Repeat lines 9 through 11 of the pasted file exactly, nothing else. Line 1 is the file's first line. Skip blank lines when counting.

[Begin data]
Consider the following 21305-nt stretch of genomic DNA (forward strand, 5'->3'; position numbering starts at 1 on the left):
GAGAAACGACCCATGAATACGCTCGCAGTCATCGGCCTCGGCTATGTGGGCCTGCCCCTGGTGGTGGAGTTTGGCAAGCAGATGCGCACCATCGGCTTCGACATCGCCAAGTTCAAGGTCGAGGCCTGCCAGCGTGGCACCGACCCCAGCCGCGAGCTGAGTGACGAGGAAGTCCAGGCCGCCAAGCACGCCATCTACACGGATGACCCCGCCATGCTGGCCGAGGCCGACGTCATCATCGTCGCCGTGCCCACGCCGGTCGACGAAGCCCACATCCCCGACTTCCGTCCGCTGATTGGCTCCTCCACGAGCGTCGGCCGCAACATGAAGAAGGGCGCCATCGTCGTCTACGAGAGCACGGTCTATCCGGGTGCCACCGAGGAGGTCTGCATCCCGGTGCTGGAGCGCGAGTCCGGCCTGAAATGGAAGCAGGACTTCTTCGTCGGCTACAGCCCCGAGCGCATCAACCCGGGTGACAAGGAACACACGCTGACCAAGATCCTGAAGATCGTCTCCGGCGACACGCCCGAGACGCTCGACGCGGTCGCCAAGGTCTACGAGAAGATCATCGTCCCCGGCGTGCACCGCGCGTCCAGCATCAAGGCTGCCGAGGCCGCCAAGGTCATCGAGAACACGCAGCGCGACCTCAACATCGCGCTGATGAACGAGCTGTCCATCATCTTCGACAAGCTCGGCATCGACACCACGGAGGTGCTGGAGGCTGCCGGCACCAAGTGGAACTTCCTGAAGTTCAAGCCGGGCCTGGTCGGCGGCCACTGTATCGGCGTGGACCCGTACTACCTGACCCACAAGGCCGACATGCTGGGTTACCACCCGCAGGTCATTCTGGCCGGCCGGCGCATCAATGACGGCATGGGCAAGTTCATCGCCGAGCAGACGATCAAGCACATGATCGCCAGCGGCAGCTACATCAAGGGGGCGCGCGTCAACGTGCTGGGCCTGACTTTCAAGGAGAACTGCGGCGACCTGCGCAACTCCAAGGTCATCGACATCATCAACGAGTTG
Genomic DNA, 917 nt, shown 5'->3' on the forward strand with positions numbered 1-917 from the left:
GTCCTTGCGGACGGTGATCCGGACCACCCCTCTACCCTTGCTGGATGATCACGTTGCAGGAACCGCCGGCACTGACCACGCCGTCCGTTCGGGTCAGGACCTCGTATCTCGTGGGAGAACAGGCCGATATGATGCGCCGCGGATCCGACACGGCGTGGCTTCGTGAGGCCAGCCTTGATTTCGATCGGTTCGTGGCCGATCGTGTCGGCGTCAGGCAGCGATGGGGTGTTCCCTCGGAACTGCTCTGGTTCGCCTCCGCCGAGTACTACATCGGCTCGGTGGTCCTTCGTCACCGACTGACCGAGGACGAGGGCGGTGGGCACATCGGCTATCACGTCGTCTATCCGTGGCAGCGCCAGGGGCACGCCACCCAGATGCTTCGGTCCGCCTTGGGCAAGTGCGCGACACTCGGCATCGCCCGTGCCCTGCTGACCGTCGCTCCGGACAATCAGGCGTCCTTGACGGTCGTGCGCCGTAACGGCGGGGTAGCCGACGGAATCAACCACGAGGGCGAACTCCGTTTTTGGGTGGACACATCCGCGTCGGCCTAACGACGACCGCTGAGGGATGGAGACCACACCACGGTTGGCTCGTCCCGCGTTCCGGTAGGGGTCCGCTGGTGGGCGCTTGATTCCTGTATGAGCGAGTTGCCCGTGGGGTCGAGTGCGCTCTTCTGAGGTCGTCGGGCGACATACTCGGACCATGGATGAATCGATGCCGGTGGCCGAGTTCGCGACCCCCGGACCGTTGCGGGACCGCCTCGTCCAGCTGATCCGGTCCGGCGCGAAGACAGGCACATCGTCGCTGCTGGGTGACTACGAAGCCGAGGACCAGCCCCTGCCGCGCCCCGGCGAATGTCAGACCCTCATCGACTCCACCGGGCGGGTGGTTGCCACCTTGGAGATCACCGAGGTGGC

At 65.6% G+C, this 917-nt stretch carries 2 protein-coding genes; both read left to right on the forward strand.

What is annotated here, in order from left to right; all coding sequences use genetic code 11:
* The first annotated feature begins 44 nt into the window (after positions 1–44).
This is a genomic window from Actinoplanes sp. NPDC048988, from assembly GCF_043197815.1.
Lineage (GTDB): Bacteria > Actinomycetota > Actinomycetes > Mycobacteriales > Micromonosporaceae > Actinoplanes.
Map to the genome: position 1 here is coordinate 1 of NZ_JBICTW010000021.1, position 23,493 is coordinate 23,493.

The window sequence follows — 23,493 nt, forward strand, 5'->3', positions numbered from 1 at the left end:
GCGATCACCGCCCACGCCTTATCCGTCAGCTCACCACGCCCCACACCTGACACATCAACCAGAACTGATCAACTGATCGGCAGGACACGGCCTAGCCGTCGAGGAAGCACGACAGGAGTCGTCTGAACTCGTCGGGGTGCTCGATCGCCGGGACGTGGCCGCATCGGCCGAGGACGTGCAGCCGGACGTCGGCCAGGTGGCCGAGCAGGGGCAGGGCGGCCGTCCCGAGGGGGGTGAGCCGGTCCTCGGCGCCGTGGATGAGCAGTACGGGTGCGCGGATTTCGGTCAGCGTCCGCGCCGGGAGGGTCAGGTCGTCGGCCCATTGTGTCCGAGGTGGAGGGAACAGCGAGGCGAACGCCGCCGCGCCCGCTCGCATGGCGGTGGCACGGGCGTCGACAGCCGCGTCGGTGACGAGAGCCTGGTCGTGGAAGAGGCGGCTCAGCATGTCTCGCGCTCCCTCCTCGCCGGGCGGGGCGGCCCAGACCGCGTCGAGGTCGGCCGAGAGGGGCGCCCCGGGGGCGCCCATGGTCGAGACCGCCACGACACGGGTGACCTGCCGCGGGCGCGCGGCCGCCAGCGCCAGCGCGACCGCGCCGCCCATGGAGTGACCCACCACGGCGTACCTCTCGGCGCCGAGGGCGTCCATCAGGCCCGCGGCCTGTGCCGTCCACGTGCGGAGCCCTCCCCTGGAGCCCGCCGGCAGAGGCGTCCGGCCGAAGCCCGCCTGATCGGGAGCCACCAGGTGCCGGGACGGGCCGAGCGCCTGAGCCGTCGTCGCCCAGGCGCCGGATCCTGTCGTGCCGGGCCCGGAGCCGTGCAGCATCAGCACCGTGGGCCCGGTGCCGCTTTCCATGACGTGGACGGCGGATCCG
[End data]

Lineage (GTDB): Bacteria > Actinomycetota > Actinomycetes > Mycobacteriales > Micromonosporaceae > Actinoplanes.
Map to the genome: position 1 here is coordinate 1 of NZ_JBICTW010000021.1, position 23,493 is coordinate 23,493.

The window sequence follows — 23,493 nt, forward strand, 5'->3', positions numbered from 1 at the left end: